Samantha Power, “Dying in Darfur: Can the Ethnic Cleansing in Sudan Be Stopped?” The New Yorker, August 30, 2004.
Steve Coll, Ghost Wars: The Secret History of the CIA, Afghanistan, and Bin Laden, from the Soviet Invasion to September 10, 2001, 2004.
Ron Suskind, “Faith, Certainty and the Presidency of George W. Bush,” The New York Times Magazine, October 2004.
Peter Beinart, “A Fighting Faith: An Argument For A New Liberalism,” The New Republic, December 2, 2004.
Jon Stewart, “Indecision 2004” and “Indecision 2008,” The Daily Show.
Anthony Shadid, Night Draws Near: Iraq’s People in the Shadow of America’s War, 2005.
Martin Scorsese, No Direction Home: Bob Dylan, PBS, 2005.
George Packer, The Assassins’ Gate: America in Iraq, 2005.
Thomas Friedman, The World is Flat: a Brief History of the 21st Century, 2005.
Jane Feltes and Ira Glass, “If By Chance We Meet Again,” This American Life, 2005 (radio) and 2007 (TV).
The Times-Picayune staff, New Orleans, La., for their coverage of Hurricane Katrina, August-December 2005.
Matt Taibbi, “Apocalypse There,” Rolling Stone, September 2005.
James Risen and Eric Lichtblau, “Bush Lets U.S. Spy on Callers Without Courts,” The New York Times, December 2005.
Dana Priest, reporting on the CIA’s secret “black site” prisons, extraordinary renditions and other Bush administration practices in the war on terror, The Washington Post, 2005-2006.
Shai Oster, Mei Fong, Jane Spencer, Gordon Fairclough, Andrew Browne, James T. Areddy and Jason Dean, reporting on China’s economic boom and its negative impact, The Wall Street Journal, 2006.
Fouad Ajami, The Foreigner’s Gift: The Americans, the Arabs, and the Iraqis in Iraq, 2006.
Spike Lee (director), When the Levees Broke: A Requiem in Four Acts, HBO, 2006.
Rajiv Chandrasekaran, Imperial Life in the Emerald City: Inside Iraq’s Green Zone, 2006.
Elizabeth Kolbert, Field Notes From a Catastrophe: Man, Nature and Climate Change, 2006.
Rachel Grady and Heidi Ewing, Jesus Camp, 2006.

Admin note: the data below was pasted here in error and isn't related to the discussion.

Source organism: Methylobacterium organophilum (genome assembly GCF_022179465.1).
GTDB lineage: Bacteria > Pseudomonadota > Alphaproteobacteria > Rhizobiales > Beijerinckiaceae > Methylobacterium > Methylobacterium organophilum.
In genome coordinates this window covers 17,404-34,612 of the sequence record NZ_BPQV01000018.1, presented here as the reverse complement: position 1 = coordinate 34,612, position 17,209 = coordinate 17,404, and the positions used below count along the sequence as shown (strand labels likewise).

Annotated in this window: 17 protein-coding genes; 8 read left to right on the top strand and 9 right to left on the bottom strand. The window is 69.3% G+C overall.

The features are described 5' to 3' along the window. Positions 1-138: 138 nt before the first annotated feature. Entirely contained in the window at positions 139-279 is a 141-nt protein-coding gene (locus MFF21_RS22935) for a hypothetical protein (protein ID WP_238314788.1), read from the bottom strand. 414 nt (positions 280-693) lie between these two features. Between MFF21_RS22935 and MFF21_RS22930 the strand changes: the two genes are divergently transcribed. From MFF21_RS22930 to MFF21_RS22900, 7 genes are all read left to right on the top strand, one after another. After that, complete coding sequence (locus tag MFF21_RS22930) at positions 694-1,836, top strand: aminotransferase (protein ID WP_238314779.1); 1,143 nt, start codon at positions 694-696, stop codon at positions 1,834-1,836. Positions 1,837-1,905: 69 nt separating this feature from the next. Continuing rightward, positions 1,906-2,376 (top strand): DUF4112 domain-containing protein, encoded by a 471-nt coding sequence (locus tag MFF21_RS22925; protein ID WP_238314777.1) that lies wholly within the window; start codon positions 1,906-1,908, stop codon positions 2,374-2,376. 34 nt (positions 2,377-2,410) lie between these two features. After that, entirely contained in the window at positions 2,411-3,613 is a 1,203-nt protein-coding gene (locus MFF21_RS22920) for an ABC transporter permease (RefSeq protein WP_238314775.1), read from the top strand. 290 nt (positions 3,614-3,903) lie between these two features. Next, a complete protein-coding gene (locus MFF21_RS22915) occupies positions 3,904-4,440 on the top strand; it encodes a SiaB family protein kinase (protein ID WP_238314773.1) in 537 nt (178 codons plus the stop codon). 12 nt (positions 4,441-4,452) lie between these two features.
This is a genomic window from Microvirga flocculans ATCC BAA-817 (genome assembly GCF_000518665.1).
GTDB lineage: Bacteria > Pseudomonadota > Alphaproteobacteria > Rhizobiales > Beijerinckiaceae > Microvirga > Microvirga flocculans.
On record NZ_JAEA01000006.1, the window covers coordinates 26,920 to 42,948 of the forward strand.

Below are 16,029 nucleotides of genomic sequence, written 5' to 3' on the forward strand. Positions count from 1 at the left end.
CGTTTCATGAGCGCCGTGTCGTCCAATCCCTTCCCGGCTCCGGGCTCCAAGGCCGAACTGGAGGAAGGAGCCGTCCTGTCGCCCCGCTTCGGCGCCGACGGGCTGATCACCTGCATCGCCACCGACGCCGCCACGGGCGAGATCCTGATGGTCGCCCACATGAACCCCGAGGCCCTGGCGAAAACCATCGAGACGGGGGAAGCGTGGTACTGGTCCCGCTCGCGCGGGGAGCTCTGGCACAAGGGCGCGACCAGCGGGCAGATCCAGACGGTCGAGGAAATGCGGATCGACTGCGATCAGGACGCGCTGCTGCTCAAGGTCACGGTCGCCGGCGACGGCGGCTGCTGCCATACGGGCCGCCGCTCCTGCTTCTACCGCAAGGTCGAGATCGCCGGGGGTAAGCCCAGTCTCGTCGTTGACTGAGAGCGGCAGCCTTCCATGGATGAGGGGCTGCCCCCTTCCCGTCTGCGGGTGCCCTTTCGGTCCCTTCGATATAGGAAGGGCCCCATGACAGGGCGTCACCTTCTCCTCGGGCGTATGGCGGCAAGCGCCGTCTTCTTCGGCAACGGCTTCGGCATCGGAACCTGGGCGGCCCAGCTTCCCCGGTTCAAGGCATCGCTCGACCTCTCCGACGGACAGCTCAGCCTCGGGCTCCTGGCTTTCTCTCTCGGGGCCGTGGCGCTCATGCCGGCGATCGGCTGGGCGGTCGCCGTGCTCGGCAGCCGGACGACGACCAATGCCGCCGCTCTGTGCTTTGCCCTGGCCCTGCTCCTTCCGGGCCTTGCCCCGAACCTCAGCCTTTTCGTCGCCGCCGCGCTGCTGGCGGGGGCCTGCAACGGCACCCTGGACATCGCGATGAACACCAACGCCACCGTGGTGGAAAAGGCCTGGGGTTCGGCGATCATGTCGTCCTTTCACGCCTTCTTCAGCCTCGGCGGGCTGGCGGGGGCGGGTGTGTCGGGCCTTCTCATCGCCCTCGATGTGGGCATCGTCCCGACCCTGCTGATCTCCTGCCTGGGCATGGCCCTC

Judy Pasternak (reporter), Gail Fisher (photographer), “Blighted Homeland,” Los Angeles Times, November 2006.
Oded Balilty, photo of a lone Jewish settler challenging Israeli security officers, Associated Press, February 1, 2006.
Hans Rosling, illustrated lecture on human development, TED: Ideas Worth Spreading, February 2006.
Kevin Kelly, “Scan This Book!” The New York Times Magazine, May 14, 2006.
Lawrence Wright, The Looming Tower: Al-Qaeda and the Road to 9/11, 2006.
Kyra Phillips and CNN’s Special Investigations Unit, “The Noose: An American Nightmare,” November 1, 2007.
Anne Hull, Dana Priest (reporters) and Michel du Cille (photographer), “Soldiers Face Neglect, Frustration at Army’s Top Medical Facility,” February 2007, The Washington Post.
Christopher Hitchens, “A Death in the Family,” Vanity Fair, November 2007.
David Gonzalez, “House Afire,” The New York Times, January 2007.
Alex Gibney(director) and Eva Orner, Susannah Shipman (producers), Taxi to the Dark Side, 2007.
Mark Maremont, Charles Forelle, James Bandler and Steve Stecklow, an extensive series on backdated stock options given to business executives, The Wall Street Journal, 2007.
Andrew Sullivan, “Goodbye to All That: Why Obama Matters,” The Atlantic, December 2007.
Nate Silver, coverage of the 2008 presidential election on his blog, FiveThirtyEight.
Alex Blumberg and Adam Davidson, This American Life, National Public Radio: “The Giant Pool of Money,” May 2008.
Mark Jenkins (reporter), Brent Stirton (photographer), “Who Murdered the Virunga Gorillas?” National Geographic, July 2008.
Errol Morris, Standard Operating Procedure, 2008.
Jane Mayer, The Dark Side: The Inside Story of How the War on Terror Turned into a War on American Ideals, 2008.
James Marsh, Man on Wire, 2008.
Katie Couric, two-part interview with Republican Vice Presidential candidate Sarah Palin, CBS Evening News, September 24 and 25, 2008.
David Barstow, “Behind TV Analysts, Pentagon’s Hidden Hand” and “One Man’s Military-Industrial-Media Complex,” The New York Times, April 20, 2008 and November 30, 2008.
Atul Gawande, “The Cost Conundrum: What a Texas Town Can Teach Us About Health Care,” The New Yorker, June 23, 2009.
Nicholas Kristof and Sheryl WuDunn, Half the Sky: Turning Oppression into Opportunity for Women Worldwide, 2009.
Dan Baum, Nine Lives: Death and Life in New Orleans, 2009.
Ezra Klein, coverage of the health care debate on his blog, for the American Prospect and then The Washington Post, 2009.
Jonathan Torgovnik, “Intended Consequences,” MediaStorm, 2009.
David Grann, “Trial by Fire,” The New Yorker, 2009.